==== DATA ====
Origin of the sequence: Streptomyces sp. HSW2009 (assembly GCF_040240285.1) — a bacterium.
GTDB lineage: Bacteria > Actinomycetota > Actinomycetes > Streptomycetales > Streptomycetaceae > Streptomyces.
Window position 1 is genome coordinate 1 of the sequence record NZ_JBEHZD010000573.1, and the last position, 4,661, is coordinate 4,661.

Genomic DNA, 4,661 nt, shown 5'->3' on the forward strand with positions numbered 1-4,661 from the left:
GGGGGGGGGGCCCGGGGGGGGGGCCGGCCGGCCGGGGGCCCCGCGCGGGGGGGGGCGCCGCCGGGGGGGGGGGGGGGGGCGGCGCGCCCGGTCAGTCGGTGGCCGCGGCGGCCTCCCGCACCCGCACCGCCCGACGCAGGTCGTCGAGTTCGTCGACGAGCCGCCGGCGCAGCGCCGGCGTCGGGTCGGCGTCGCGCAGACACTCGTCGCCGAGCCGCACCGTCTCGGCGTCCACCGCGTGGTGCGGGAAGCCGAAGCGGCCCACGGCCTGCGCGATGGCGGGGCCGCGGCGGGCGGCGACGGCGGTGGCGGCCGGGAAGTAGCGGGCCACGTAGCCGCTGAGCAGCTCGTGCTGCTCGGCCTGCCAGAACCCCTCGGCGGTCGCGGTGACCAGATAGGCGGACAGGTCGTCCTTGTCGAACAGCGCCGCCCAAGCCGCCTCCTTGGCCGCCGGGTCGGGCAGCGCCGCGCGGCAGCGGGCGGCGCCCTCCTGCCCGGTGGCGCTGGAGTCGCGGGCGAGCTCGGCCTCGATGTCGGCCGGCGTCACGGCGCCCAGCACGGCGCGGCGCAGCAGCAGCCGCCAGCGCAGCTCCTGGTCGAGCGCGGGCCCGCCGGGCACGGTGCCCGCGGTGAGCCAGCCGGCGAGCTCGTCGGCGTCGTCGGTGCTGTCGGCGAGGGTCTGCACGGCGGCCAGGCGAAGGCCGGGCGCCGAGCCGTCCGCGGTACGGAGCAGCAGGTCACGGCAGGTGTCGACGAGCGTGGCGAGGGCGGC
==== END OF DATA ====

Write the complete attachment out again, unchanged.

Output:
Origin of the sequence: Streptomyces sp. HSW2009 (assembly GCF_040240285.1) — a bacterium.
GTDB lineage: Bacteria > Actinomycetota > Actinomycetes > Streptomycetales > Streptomycetaceae > Streptomyces.
Window position 1 is genome coordinate 1 of the sequence record NZ_JBEHZD010000573.1, and the last position, 4,661, is coordinate 4,661.

Genomic DNA, 4,661 nt, shown 5'->3' on the forward strand with positions numbered 1-4,661 from the left:
GGGGGGGGGGCCCGGGGGGGGGGCCGGCCGGCCGGGGGCCCCGCGCGGGGGGGGGCGCCGCCGGGGGGGGGGGGGGGGGCGGCGCGCCCGGTCAGTCGGTGGCCGCGGCGGCCTCCCGCACCCGCACCGCCCGACGCAGGTCGTCGAGTTCGTCGACGAGCCGCCGGCGCAGCGCCGGCGTCGGGTCGGCGTCGCGCAGACACTCGTCGCCGAGCCGCACCGTCTCGGCGTCCACCGCGTGGTGCGGGAAGCCGAAGCGGCCCACGGCCTGCGCGATGGCGGGGCCGCGGCGGGCGGCGACGGCGGTGGCGGCCGGGAAGTAGCGGGCCACGTAGCCGCTGAGCAGCTCGTGCTGCTCGGCCTGCCAGAACCCCTCGGCGGTCGCGGTGACCAGATAGGCGGACAGGTCGTCCTTGTCGAACAGCGCCGCCCAAGCCGCCTCCTTGGCCGCCGGGTCGGGCAGCGCCGCGCGGCAGCGGGCGGCGCCCTCCTGCCCGGTGGCGCTGGAGTCGCGGGCGAGCTCGGCCTCGATGTCGGCCGGCGTCACGGCGCCCAGCACGGCGCGGCGCAGCAGCAGCCGCCAGCGCAGCTCCTGGTCGAGCGCGGGCCCGCCGGGCACGGTGCCCGCGGTGAGCCAGCCGGCGAGCTCGTCGGCGTCGTCGGTGCTGTCGGCGAGGGTCTGCACGGCGGCCAGGCGAAGGCCGGGCGCCGAGCCGTCCGCGGTACGGAGCAGCAGGTCACGGCAGGTGTCGACGAGCGTGGCGAGGGCGGC